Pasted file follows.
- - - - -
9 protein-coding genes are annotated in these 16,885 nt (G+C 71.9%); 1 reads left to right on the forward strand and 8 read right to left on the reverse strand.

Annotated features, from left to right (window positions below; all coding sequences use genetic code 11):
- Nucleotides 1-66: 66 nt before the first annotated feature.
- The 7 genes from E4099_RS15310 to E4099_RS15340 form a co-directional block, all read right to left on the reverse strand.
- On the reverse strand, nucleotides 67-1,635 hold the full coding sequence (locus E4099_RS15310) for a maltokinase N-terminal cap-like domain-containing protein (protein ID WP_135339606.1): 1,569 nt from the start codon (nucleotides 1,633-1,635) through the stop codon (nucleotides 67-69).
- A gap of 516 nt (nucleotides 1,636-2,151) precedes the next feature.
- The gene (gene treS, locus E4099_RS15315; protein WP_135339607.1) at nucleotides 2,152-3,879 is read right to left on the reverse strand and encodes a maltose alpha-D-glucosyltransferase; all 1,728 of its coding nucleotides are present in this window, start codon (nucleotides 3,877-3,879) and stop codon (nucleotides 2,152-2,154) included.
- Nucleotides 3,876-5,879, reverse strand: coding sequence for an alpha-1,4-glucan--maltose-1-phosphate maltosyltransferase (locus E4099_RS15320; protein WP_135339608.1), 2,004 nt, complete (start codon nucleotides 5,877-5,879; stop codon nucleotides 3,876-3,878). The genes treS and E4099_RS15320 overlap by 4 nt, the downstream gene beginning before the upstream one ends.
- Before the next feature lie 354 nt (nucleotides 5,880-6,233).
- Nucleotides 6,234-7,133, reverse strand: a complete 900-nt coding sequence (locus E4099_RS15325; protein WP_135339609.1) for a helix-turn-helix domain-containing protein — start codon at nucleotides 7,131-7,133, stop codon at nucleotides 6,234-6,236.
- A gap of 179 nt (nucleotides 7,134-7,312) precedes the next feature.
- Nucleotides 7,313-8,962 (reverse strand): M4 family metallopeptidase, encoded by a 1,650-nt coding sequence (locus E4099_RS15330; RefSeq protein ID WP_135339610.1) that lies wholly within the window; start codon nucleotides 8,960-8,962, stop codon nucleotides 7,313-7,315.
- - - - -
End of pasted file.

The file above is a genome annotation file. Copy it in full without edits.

9 protein-coding genes are annotated in these 16,885 nt (G+C 71.9%); 1 reads left to right on the forward strand and 8 read right to left on the reverse strand.

Annotated features, from left to right (window positions below; all coding sequences use genetic code 11):
- Nucleotides 1-66: 66 nt before the first annotated feature.
- The 7 genes from E4099_RS15310 to E4099_RS15340 form a co-directional block, all read right to left on the reverse strand.
- On the reverse strand, nucleotides 67-1,635 hold the full coding sequence (locus E4099_RS15310) for a maltokinase N-terminal cap-like domain-containing protein (protein ID WP_135339606.1): 1,569 nt from the start codon (nucleotides 1,633-1,635) through the stop codon (nucleotides 67-69).
- A gap of 516 nt (nucleotides 1,636-2,151) precedes the next feature.
- The gene (gene treS, locus E4099_RS15315; protein WP_135339607.1) at nucleotides 2,152-3,879 is read right to left on the reverse strand and encodes a maltose alpha-D-glucosyltransferase; all 1,728 of its coding nucleotides are present in this window, start codon (nucleotides 3,877-3,879) and stop codon (nucleotides 2,152-2,154) included.
- Nucleotides 3,876-5,879, reverse strand: coding sequence for an alpha-1,4-glucan--maltose-1-phosphate maltosyltransferase (locus E4099_RS15320; protein WP_135339608.1), 2,004 nt, complete (start codon nucleotides 5,877-5,879; stop codon nucleotides 3,876-3,878). The genes treS and E4099_RS15320 overlap by 4 nt, the downstream gene beginning before the upstream one ends.
- Before the next feature lie 354 nt (nucleotides 5,880-6,233).
- Nucleotides 6,234-7,133, reverse strand: a complete 900-nt coding sequence (locus E4099_RS15325; protein WP_135339609.1) for a helix-turn-helix domain-containing protein — start codon at nucleotides 7,131-7,133, stop codon at nucleotides 6,234-6,236.
- A gap of 179 nt (nucleotides 7,134-7,312) precedes the next feature.
- Nucleotides 7,313-8,962 (reverse strand): M4 family metallopeptidase, encoded by a 1,650-nt coding sequence (locus E4099_RS15330; RefSeq protein ID WP_135339610.1) that lies wholly within the window; start codon nucleotides 8,960-8,962, stop codon nucleotides 7,313-7,315.